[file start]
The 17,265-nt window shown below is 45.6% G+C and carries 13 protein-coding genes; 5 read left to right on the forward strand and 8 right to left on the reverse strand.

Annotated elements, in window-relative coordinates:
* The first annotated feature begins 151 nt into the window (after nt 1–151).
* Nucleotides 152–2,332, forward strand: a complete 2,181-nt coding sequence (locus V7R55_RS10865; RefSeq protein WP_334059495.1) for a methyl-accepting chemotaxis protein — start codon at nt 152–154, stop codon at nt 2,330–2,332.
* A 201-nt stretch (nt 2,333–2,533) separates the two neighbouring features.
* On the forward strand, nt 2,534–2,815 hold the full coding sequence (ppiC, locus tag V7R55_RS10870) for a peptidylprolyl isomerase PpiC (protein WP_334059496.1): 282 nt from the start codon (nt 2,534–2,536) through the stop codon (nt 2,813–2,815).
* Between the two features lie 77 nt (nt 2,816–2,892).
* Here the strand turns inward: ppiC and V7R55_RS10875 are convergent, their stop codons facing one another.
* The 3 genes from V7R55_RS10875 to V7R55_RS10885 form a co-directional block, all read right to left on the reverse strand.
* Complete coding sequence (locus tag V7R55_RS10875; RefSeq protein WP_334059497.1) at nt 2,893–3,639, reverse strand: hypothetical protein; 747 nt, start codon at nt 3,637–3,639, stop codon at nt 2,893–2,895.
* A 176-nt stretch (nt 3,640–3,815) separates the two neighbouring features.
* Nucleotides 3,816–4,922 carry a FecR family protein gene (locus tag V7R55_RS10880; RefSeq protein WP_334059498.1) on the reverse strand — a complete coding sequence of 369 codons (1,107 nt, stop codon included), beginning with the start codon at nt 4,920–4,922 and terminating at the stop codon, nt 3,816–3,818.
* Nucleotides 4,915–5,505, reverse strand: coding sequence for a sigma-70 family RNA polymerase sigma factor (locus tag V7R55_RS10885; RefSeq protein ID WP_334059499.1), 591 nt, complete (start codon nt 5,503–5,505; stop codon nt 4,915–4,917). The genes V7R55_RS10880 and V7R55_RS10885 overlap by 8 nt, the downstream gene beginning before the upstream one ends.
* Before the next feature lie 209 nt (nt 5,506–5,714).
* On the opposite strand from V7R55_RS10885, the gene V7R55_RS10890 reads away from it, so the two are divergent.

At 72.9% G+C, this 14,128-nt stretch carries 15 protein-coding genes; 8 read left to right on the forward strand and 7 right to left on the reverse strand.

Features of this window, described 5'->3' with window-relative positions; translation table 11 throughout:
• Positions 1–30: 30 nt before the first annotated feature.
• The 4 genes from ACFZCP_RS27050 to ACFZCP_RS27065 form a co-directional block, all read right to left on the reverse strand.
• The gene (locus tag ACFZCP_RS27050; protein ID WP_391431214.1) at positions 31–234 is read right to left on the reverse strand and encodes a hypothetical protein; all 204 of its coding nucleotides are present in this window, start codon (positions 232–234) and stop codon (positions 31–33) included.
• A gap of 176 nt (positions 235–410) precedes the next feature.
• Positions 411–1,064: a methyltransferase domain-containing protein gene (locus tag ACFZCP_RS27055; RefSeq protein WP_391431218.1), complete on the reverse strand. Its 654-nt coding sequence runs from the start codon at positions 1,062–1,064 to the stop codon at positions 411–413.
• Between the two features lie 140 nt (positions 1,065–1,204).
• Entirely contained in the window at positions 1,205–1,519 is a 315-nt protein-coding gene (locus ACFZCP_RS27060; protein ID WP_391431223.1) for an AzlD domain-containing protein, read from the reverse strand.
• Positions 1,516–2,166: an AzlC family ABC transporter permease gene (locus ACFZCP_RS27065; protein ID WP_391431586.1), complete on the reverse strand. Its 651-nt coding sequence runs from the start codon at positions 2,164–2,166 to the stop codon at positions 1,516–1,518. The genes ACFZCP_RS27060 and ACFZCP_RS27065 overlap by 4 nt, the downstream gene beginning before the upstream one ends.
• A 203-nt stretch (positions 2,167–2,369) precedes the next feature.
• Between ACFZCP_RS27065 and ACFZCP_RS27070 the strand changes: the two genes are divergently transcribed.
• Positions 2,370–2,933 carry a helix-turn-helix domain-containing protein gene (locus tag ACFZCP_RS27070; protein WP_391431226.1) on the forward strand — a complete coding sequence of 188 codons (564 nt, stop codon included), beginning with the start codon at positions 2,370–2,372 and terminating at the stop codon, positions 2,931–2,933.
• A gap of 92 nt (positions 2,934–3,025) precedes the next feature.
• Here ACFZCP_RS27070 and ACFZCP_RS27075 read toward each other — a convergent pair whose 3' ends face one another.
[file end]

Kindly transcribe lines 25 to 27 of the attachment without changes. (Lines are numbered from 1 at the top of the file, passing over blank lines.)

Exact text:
• Positions 1,516–2,166: an AzlC family ABC transporter permease gene (locus ACFZCP_RS27065; protein ID WP_391431586.1), complete on the reverse strand. Its 651-nt coding sequence runs from the start codon at positions 2,164–2,166 to the stop codon at positions 1,516–1,518. The genes ACFZCP_RS27060 and ACFZCP_RS27065 overlap by 4 nt, the downstream gene beginning before the upstream one ends.
• A 203-nt stretch (positions 2,167–2,369) precedes the next feature.
• Between ACFZCP_RS27065 and ACFZCP_RS27070 the strand changes: the two genes are divergently transcribed.